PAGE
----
Feeding the homeless
becomes a movable feast
The food was still hot, nutritious and tasty even though it was served from the hood of a car rather than in a park.
Photo by Food Not Bombs
The homeless and the hungry were fed tonight in downtown Orlando.
This time, the movable feast took place on the sidewalk of Pine Street in front of the Sanctuary Downtown, a pricey* high-rise condo building. One block down, around the corner and partway down the next block apparently was far enough from Lake Eola Park that the city couldn’t call the food-sharing site adjacent to the park.
Last week, when Food Not Bombs served meals from the back of a van parked just a block from the park, the police – armed with a fresh interpretation of the “large group feeding ordinance” from the city attorney – said the sidewalk there was adjacent to the park. The ordinance restricts the distribution of food in 42 of the city’s 99 parks “including adjacent sidewalks and rights-of-way.”
The people of Food Not Bombs vow that the sharing of food will continue.
Meanwhile in Las Vegas: A new city law that makes it illegal to feed homeless people in parks violates free speech, free assembly and other civil rights, says a federal suit filed by the American Civil Liberties Union of Nevada. Read more here.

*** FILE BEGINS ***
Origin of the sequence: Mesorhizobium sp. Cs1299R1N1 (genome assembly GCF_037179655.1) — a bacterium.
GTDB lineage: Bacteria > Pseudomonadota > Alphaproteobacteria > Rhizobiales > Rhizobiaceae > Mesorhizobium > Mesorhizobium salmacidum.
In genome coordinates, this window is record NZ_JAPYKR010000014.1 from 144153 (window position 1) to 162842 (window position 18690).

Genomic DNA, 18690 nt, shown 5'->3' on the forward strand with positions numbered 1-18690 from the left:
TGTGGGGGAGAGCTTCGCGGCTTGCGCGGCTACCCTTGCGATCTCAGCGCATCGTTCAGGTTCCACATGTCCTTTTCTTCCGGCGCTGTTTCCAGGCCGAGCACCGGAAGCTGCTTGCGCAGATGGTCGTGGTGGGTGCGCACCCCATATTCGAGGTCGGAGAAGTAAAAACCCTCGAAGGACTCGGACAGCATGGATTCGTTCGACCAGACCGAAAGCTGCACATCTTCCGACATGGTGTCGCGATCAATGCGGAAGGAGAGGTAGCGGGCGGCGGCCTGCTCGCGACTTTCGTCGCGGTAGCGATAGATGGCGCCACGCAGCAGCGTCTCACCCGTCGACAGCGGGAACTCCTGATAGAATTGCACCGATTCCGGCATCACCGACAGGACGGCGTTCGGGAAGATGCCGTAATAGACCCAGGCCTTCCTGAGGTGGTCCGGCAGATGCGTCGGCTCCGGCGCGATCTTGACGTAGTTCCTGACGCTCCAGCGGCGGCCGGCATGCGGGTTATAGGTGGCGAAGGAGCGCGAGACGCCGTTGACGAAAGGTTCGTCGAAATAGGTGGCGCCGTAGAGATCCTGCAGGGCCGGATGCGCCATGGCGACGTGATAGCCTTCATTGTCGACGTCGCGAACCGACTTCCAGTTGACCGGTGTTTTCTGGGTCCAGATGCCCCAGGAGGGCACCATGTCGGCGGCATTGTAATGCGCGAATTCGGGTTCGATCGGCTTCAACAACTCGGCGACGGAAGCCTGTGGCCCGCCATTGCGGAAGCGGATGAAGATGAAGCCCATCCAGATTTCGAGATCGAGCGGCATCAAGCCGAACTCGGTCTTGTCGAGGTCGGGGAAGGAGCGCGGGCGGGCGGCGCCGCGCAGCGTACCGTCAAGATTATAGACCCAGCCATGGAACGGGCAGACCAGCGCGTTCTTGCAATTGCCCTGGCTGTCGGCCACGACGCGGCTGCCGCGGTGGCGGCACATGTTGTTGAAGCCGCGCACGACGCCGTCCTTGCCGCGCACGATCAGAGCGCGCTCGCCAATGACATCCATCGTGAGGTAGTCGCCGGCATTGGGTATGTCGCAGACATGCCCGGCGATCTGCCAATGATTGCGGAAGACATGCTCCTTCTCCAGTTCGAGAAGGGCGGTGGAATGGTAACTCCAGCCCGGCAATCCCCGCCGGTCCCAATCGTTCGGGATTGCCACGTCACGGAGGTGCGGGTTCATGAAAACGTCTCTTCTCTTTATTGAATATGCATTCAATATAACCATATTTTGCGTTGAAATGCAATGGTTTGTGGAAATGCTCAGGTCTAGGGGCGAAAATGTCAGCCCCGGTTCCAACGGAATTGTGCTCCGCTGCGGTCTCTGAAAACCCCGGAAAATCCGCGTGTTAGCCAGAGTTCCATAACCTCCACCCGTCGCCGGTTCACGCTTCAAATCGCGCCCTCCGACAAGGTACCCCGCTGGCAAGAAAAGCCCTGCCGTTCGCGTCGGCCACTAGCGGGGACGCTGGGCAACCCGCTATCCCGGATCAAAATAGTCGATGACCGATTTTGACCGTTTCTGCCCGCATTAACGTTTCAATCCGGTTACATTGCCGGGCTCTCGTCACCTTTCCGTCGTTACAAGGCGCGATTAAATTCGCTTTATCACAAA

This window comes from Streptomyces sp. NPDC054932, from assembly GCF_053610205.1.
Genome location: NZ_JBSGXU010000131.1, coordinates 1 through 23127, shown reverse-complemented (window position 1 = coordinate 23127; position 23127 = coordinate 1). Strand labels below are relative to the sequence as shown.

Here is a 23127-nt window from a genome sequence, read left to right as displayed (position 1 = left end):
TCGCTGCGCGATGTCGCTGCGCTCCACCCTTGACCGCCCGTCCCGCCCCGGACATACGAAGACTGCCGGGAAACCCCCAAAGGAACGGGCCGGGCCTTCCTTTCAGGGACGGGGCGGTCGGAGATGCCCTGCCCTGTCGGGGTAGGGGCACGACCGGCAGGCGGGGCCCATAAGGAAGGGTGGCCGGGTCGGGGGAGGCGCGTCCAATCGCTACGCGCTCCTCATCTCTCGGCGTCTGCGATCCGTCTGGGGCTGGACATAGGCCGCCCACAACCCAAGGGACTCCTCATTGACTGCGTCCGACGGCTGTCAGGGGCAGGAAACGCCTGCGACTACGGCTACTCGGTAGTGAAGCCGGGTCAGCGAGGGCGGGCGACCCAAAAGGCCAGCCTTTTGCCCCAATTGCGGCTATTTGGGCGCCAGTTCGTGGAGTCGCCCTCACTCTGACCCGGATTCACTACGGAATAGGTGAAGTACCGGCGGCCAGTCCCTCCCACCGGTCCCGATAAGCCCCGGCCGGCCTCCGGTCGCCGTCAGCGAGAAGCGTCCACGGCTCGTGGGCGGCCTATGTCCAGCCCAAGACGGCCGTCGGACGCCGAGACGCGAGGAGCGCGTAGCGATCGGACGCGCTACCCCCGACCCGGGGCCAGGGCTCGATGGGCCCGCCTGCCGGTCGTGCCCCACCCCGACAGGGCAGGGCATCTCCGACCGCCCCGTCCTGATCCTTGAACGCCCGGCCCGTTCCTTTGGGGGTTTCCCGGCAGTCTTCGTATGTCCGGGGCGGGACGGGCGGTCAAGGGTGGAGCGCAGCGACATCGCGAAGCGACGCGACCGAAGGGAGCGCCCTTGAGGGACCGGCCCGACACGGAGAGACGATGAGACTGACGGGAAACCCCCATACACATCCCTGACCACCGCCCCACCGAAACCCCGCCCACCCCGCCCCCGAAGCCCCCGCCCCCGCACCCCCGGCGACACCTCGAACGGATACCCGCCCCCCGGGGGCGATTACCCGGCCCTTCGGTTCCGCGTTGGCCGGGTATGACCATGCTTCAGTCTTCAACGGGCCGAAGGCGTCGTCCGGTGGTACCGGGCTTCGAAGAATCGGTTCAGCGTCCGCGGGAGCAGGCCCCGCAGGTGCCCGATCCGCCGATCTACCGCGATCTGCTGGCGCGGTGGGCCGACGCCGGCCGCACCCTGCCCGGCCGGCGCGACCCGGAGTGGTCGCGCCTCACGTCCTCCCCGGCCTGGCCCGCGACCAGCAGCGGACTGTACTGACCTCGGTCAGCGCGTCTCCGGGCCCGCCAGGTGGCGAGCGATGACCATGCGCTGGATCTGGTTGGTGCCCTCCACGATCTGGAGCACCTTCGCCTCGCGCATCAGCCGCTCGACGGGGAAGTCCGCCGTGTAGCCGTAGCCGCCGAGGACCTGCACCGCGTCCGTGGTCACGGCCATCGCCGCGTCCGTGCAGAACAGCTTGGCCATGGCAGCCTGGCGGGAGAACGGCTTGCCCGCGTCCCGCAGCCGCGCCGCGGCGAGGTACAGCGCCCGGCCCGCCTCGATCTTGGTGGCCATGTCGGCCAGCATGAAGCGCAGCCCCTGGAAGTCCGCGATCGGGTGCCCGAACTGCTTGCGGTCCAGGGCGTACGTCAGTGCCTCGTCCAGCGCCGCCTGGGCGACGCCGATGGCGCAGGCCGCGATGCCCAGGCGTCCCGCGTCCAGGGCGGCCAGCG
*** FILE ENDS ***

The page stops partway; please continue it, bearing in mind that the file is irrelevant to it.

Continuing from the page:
A nationwide trend? More and more cities are cracking down on mobile soup kitchens -- especially those stationed too close to established neighborhoods or high-rent districts. In addition to Orlando and Las Vegas, Dallas has established “feeding zones” in outlying parks and people who feed the homeless have been chased from public parks in Atlanta and Venice, Calif. Read the Christian Science Monitor report here.
* The Sanctuary Downtown’s website lists condos available at prices ranging from $598,000 to $1.29 million.